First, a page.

Permalink 11:35:28 am, by Fred Parks, 48 words
Categories: Priveon News

Priveon Training Schedule Updated

Priveon has updated our training schedule through June 2010 with offerings for the technologies listed below.  Check out the Training Schedule for more information or to register for a class.

  • Cisco Security Agent
  • Cisco Security Agent 6.x Upgrade/Migration
  • MARS
  • Cisco NAC Appliance
  • Cisco ASA
  • CEH Certified Ethical Hacking



Permalink 05:44:23 pm, by Chad Sullivan, 136 words
Categories: Security Advisories

Microsoft Virtual PC Creates Vulnerabilities

A Core Security researcher has announced a vulnerability in Microsoft PC Virtualization that in effect, can expose a vulnerability in applications where one did not exist in un-virtualized systems. The problem is, if you run an application in a Microsoft Virtual PC Environment (which includes: MS Virtual PC 2007, Virtual PC 2007 SP1, Virtual PC and Server 2005, as well as Windows 7 in XP Mode!), a vulnerable application may be exploitable becasue SafeSEH (Safe Exception Handlers), ASLR (Address Space Layout Randomization), and DEP (Data Execution Prevention) can be bypassed hen run in the virtualized environment.

Microsoft has opted to NOT ISSUE A PATCH for this vulnerability. Just as a side note: Core Security notified MS about this on 8-19-09 according to the security advisory from Core Security.

The Core Security Advisory is here. (as well as PoC code)


Permalink 05:28:54 pm, by Chad Sullivan, 462 words
Categories: General Security

Interesting Data Leakage Statistics and Visibility

A recent article published by Trustwave on CSOonline.com provides some interesting statistics regarding Data Leakage from corporate environments. Based upon research of 200 actual investigations, it becomes fairly clear that Data Leakage is both a very real threat and that it will take multiple mechanisms to prevent this sort of targetted attack on your intellectual property.

In this article, it states that 65% of leakage occurs due to the following combined methods: Microsoft SMB sharing, Remote Access Applications, and Native FTP clients. What do I glean from this data? Well, for starters, it is clear that organizations are not doing enough to control their endpoints. Secondly, most organizations are struggling with really understanding normal network flows versus suspect traffic flows.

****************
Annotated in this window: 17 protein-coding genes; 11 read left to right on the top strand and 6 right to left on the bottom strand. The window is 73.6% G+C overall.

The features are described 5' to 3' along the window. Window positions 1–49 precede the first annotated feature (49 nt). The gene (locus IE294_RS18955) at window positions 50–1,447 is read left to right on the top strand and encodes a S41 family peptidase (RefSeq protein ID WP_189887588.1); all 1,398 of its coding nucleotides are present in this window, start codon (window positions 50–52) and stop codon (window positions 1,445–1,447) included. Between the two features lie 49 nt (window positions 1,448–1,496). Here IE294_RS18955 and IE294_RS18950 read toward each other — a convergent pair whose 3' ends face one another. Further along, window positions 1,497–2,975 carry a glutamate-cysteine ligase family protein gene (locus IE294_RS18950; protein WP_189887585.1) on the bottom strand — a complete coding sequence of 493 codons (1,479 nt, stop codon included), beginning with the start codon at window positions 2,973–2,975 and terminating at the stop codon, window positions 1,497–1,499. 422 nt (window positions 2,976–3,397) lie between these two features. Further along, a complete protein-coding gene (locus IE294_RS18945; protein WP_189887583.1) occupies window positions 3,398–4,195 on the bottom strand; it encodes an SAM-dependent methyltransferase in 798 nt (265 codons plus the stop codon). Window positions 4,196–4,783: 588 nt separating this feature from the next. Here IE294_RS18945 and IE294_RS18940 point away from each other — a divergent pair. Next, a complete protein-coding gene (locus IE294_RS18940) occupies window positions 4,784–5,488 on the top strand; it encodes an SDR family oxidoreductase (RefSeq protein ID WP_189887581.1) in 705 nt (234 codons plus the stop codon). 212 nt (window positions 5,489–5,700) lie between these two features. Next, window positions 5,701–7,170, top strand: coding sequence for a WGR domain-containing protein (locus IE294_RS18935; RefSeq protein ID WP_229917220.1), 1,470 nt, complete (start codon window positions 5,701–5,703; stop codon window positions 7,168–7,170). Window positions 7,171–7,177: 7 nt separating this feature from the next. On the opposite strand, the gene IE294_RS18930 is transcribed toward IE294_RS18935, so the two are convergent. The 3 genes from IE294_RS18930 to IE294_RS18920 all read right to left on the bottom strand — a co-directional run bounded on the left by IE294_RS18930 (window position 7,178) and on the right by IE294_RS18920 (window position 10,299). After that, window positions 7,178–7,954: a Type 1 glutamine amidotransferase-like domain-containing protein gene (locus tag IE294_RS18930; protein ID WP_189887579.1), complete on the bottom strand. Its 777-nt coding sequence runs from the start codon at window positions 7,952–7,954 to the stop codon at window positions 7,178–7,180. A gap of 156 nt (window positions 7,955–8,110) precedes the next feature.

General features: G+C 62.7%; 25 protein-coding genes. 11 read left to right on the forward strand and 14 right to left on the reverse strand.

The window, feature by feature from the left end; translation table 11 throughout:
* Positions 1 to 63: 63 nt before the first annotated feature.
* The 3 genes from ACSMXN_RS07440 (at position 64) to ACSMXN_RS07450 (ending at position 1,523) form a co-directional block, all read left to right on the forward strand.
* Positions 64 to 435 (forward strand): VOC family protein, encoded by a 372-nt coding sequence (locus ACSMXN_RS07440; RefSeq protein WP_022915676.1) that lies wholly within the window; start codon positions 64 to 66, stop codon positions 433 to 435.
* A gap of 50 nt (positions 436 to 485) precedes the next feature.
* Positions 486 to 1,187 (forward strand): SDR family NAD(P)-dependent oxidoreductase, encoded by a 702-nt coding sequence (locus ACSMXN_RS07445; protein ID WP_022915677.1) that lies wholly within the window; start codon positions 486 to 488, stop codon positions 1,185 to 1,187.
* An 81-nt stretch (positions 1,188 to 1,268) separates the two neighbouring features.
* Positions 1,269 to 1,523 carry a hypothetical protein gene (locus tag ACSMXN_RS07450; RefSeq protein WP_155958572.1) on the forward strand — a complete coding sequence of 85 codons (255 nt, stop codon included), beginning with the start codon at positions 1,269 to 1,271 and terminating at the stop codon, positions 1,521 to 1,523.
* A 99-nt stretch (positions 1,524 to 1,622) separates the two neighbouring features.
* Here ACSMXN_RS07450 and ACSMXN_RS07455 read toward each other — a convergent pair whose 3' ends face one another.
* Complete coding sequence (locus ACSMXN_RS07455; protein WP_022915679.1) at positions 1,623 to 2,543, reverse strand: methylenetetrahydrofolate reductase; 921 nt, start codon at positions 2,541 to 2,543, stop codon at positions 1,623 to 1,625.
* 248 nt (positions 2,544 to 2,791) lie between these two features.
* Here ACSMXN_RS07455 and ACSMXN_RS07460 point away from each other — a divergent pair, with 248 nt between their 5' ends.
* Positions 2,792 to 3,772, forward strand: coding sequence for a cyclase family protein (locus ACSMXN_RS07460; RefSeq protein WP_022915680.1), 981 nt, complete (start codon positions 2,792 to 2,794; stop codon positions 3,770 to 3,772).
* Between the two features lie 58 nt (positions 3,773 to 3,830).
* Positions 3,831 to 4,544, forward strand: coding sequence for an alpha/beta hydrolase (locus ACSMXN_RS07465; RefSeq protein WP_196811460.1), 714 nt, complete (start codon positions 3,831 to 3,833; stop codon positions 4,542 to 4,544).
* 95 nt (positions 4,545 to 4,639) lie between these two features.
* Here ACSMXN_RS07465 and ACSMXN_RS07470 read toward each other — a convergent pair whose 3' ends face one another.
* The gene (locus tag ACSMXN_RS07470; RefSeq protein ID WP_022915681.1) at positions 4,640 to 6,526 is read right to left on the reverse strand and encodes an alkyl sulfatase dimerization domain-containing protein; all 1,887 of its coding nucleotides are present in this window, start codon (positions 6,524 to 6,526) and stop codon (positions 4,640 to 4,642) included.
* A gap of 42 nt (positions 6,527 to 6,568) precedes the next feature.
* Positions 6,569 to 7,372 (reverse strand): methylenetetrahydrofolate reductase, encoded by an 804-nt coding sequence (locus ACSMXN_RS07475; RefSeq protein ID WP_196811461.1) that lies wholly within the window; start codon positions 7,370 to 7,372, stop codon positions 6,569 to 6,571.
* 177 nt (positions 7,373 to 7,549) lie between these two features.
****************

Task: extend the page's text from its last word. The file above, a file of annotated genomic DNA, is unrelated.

As far as controling your endpoints, it is really important that every organization takes a look at what they are doing to control their endpoints. This means ALL of the following: patching, software distribution, enforcement of an approved application list, and system lockdown. I know in many cases when discussing endpoint control with customers I often hear "It is too difficult, our users are different." I understand that this can be a challenge, but I also know the difference in planning to regain control of YOUR endpoints over time versus giving up. Start by controlling what you can, when you can. A perfect time to take back ownership would be during an OS migration. As you roll out Windows 7, lock it down and take it over. The time is NOW! Technologies like Systems Management tools from BigFix and Application Whitelisting from Bit9 are an excellent start to solving your computing woes.

(Notice that I said YOUR endpoints above... Unfortunatelty, most organizations seem to forget who 'owns' these resources. You need to make it crystal clear to the end user who owns the endpoint and the data on it and remind them who, therefore, controls the policies regarding usage)

As far as understanding the network flows, I agree, this can be a challenge. You need to start by simply implementing a tool to collect flow data from your network. This can be a compination of Netflow, various network device logs, and security device logs. Either look at the data individually, or better yet, combine the data in a SIM. Now, baseline your network. Really understand what network flows belong to what applications. A tool like LanCope StealthWatch can really help you identify flows per segment, create thresholds and alert to new unexpected flows or thresholds being crossed.